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Beijing aside, Tsai presidency looks to draw Taipei closer to Tokyo

by Ko Shu-Ling

Kyodo

Taiwan’s new president, Tsai Ing-wen, has appointed two high-ranking members of her party to handle the island’s relations with Japan.

Former Premier Frank Hsieh will serve as Taiwan’s de facto ambassador to Japan, the Presidential Office announced last Friday, while former Presidential Office Secretary-General Chiou I-jen will head the Association of East Asian Relations, Taiwan’s Foreign Ministry-linked agency tasked with handling ties with Japan in the absence of formal diplomatic relations.

Commenting on Chiou’s appointment, Foreign Ministry spokeswoman Eleanor Wan said that, because Tsai relies heavily on Chiou’s service, he is certain to “warm up” relations with Japan.

Indeed, analysts agree that such high-level appointments, like those of Chiou and Hsieh, signal the importance attached to Taiwan-Japan relations by the Tsai administration, and the likelihood that these will improve during Tsai’s presidency.

Given Prime Minister Shinzo Abe’s greater affinity for Tsai’s Democratic Progressive Party than he has had with former Taiwanese President Ma Ying-jeou’s Nationalist Party (KMT), it is also possible Japan will take a more proactive approach in dealing with Taiwan, said Richard Bush, director of the Center for Northeast Asian Policy Studies at the Brookings Institution.

How these dealings play out over the next four years of DPP rule is anyone’s guess of course, but two factors loom large in most calculations, Bush said.

First is the scope of Japan-Taiwan cooperation. Will it focus only on economic issues, which could help the economies of both nations, or will it encompass territorial claims and the sharing of natural resources, which could benefit the region as a whole?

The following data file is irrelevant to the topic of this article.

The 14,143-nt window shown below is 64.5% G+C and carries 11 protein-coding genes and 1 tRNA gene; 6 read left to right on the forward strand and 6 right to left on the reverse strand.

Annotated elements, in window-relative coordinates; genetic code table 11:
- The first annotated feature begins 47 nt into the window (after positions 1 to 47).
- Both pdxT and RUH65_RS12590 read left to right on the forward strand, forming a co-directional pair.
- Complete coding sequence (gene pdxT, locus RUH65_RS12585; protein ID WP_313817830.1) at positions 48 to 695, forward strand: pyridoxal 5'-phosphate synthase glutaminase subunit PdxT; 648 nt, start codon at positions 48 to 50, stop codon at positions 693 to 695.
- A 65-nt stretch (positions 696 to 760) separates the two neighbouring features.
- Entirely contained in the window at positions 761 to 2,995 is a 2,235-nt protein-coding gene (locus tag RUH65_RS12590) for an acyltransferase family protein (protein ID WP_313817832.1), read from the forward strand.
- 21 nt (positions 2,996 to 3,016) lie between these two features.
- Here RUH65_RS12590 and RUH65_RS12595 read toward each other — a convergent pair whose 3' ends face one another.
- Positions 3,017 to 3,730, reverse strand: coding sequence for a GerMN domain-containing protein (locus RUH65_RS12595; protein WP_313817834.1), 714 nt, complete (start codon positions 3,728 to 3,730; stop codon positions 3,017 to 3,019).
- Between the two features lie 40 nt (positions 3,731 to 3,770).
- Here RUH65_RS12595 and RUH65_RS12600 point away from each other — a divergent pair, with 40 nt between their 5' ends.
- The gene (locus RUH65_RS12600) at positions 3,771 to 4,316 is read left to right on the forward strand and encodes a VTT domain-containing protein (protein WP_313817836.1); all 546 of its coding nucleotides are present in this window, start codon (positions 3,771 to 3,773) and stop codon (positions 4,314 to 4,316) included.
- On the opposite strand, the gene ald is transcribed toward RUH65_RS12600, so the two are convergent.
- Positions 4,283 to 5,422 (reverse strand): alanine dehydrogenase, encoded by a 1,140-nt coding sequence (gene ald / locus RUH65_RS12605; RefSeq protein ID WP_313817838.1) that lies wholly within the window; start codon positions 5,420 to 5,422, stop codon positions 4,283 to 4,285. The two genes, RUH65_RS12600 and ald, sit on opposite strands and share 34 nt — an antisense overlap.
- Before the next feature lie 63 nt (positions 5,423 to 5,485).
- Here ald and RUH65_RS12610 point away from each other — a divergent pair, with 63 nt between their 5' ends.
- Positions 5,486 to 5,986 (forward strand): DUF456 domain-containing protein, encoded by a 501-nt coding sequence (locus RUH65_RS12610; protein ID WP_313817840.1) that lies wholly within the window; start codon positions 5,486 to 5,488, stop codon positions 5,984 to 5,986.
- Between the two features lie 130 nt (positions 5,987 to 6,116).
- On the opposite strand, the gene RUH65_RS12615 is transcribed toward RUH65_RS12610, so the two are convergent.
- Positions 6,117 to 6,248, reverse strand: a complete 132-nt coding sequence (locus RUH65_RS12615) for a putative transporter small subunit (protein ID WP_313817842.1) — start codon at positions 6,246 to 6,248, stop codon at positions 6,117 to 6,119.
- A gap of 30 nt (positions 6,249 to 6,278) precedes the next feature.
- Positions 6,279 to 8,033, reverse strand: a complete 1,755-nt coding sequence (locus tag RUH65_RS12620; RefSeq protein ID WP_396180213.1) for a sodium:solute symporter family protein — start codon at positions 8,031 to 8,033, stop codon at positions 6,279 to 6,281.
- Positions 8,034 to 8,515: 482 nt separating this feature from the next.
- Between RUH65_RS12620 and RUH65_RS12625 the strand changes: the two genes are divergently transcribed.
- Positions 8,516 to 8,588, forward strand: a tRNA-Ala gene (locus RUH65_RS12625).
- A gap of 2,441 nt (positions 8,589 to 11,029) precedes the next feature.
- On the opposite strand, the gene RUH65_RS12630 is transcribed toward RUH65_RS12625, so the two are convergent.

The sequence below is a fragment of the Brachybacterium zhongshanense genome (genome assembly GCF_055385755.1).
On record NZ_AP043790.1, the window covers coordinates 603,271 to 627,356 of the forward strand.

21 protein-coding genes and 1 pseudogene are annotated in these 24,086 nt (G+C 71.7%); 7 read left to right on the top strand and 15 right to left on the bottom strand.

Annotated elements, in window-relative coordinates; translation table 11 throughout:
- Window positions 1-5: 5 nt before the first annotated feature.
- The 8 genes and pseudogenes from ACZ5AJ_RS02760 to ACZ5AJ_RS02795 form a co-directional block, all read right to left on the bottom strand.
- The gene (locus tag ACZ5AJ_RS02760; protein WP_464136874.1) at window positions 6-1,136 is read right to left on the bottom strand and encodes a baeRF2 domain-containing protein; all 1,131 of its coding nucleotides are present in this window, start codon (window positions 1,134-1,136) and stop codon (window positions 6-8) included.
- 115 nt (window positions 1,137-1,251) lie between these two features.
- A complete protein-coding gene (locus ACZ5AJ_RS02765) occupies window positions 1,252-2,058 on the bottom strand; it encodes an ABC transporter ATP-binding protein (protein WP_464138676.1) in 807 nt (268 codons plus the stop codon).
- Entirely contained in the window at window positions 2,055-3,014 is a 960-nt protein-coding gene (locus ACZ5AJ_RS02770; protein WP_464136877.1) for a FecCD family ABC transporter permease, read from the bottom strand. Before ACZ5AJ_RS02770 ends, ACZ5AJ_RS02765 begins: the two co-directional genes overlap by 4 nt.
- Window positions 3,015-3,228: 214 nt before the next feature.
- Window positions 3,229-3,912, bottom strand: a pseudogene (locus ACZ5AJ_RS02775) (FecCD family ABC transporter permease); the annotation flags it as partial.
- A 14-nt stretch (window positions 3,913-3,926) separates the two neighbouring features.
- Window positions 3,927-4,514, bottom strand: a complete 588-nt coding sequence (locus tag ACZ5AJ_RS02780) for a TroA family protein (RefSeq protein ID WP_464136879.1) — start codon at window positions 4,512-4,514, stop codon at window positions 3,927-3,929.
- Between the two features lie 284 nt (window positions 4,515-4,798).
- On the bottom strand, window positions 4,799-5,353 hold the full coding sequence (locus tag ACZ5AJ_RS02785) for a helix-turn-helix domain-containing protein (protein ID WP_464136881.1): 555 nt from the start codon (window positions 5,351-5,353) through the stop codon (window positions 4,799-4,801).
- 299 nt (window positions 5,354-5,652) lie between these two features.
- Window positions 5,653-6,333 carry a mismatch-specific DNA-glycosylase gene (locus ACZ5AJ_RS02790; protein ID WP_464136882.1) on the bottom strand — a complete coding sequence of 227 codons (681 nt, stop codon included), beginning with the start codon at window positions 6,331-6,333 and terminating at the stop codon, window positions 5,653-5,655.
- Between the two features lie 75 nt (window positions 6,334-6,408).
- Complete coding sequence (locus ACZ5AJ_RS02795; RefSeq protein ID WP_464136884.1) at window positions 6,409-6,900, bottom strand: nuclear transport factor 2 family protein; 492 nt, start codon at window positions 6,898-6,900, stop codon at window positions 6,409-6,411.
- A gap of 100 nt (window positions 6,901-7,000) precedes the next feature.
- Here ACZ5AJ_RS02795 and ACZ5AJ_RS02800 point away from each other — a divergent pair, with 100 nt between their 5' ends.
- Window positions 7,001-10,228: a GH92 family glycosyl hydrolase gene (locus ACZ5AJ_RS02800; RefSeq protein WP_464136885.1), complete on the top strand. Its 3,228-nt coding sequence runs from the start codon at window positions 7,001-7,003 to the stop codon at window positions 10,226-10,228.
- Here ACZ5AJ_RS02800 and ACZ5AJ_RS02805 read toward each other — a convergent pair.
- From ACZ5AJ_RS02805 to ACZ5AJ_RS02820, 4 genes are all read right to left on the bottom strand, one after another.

Indeed, Taiwan and Japan have already engaged in such cooperation in their 2013 agreement to resolve a long-standing fisheries dispute in the East China Sea, providing a beacon of responsible compromise at a time when numerous similar conflicts have been left to fester amid diplomatic saber-rattling.

There is also the question of whether Japan-Taiwan cooperation will also extend to defense, which would be more sensitive, especially if it includes sharing military technology and conducting joint training exercises.

Second is the potential fallout from closer ties.

These could provide a degree of leverage for Taiwan and Japan in negotiating with China, encouraging Beijing to behave less imperiously than it has in recent years. Or cooperation between Japan and Taiwan could create greater hostility.

“The critical question for Abe is how he balances his diplomacy toward Taiwan with that toward China,” Bush said. “It seems he wants to improve both. That’s not so easy when Taiwan (and) China are not so friendly.”

Bush’s colleague at Brookings, Evans J.R. Revere, takes a different tack, warning against an overly hawkish interpretation of closer Japan-Taiwan ties, noting that relations between the two have long been good, and were so under the previous Ma administration, which negotiated the fisheries pact.

What counts going forward are the “specific initiatives Japan is prepared to take,” Revere said.

Commending Hsieh’s appointment as Taiwan’s representative to Japan, and Tsai’s inaugural address last month as a “balanced attempt to . . . extend a hand of cooperation to the mainland,” Revere also sees no reason to believe that Beijing may be plotting a confrontation in the East and South China seas to coincide with election year turmoil in the United States, as some have suggested.

This is not to say China’s reaction to Taiwan-Japan relations is unimportant.

While analysts do not foresee a military conflict in the Taiwan Strait, they agree that Beijing will continue to pressure Tsai to accept the “1992 consensus” or “one China” principle.

The “1992 consensus” refers to a meeting that took place in 1992 between semiofficial representatives of Taiwan and China, in which the two sides are reported to have agreed on the one China principle. Controversies remain on the outcome of that meeting and what was agreed.

And, if Beijing considers her reassurances insufficient and opts for a more aggressive response, Tsai is likely to look to the United States for assistance, and Japan would be critical to supporting a U.S. show of force on behalf of Taiwan.

In any such scenario, Bush said, Tsai should act based on her principles and interests and “It is best when Taiwan stands on the side of peaceful resolution of disputes based on international law.”

As for Japan, Bush said, “the Abe administration — along with other countries — should counsel China that it is unnecessarily making a bad situation worse.”